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New Horizons scientists have discovered a striking contrast between one of the fresh craters on Pluto's largest moon Charon and a neighboring crater dotting the moon's Pluto-facing hemisphere. The crater, informally named Organa, caught scientists' attention as they were studying New Horizons' highest-resolution infrared compositional scan of Charon. Organa and portions of the surrounding material ejected from it show infrared absorption at wavelengths of about 2.2 microns, indicating that the crater is rich in frozen ammonia -- and, from what scientists have seen so far, unique on Pluto's largest moon. The infrared spectrum of nearby Skywalker crater, for example, is similar to the rest of Charon's craters and surface, with features dominated by ordinary water ice.
This composite image is based on observations from the New Horizons Ralph/LEISA instrument made at 10:25 UT (6:25 a.m. EDT) on July 14, 2015, when New Horizons was 50,000 miles (81,000 kilometers) from Charon. The spatial resolution is 3 miles (5 kilometers) per pixel. The LEISA data were downlinked Oct. 1-4, 2015, and processed into a map of Charon's 2.2 micron ammonia-ice absorption band. Long Range Reconnaissance Imager (LORRI) panchromatic images used as the background in this composite were taken about 8:33 UT (4:33 a.m. EDT) July 14 at a resolution of 0.6 miles (0.9 kilometers) per pixel and downlinked Oct. 5-6. The ammonia absorption map from LEISA is shown in green on the LORRI image. The region covered by the yellow box is 174 miles across (280 kilometers).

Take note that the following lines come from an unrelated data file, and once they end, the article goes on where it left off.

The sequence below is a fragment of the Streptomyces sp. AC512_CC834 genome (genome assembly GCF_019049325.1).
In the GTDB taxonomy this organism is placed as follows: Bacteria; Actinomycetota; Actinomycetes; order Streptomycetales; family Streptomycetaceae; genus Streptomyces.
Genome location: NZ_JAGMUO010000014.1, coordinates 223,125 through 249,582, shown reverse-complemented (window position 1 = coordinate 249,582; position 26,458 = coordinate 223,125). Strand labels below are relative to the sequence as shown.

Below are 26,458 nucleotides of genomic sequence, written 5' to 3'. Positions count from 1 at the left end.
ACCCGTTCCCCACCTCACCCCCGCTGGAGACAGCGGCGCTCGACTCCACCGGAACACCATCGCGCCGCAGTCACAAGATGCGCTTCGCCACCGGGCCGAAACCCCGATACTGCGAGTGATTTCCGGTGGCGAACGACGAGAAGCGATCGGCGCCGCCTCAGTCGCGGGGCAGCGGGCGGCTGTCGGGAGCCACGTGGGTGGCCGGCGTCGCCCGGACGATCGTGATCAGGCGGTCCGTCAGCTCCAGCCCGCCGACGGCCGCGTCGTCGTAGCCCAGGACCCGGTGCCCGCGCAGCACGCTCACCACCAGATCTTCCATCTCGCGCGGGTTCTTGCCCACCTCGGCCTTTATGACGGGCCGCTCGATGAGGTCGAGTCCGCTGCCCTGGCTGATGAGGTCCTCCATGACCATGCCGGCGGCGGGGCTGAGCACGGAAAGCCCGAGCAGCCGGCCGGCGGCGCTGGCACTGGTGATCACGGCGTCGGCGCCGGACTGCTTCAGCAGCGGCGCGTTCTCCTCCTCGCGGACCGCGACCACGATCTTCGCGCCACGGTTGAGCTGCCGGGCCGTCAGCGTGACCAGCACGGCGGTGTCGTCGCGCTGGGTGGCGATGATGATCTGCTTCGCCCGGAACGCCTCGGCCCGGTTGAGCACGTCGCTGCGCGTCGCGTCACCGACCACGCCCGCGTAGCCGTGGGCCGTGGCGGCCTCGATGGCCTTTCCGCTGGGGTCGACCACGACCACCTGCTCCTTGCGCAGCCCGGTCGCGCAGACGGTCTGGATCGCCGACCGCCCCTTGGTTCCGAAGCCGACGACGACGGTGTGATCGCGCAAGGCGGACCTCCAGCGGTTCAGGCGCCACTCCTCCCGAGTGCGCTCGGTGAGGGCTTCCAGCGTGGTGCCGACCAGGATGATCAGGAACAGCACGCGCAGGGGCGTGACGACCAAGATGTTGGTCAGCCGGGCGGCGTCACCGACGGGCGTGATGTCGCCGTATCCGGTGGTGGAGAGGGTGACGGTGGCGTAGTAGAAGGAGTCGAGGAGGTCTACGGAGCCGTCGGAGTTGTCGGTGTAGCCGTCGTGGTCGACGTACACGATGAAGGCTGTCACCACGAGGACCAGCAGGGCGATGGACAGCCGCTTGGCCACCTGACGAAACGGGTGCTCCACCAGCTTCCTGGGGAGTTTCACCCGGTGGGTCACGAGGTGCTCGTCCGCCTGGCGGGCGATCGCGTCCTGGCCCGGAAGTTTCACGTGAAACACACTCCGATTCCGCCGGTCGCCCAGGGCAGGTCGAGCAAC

The Johns Hopkins University Applied Physics Laboratory in Laurel, Maryland, designed, built, and operates the New Horizons spacecraft, and manages the mission for NASA's Science Mission Directorate. The Southwest Research Institute, based in San Antonio, leads the science team, payload operations and encounter science planning. New Horizons is part of the New Frontiers Program managed by NASA's Marshall Space Flight Center in Huntsville, Alabama.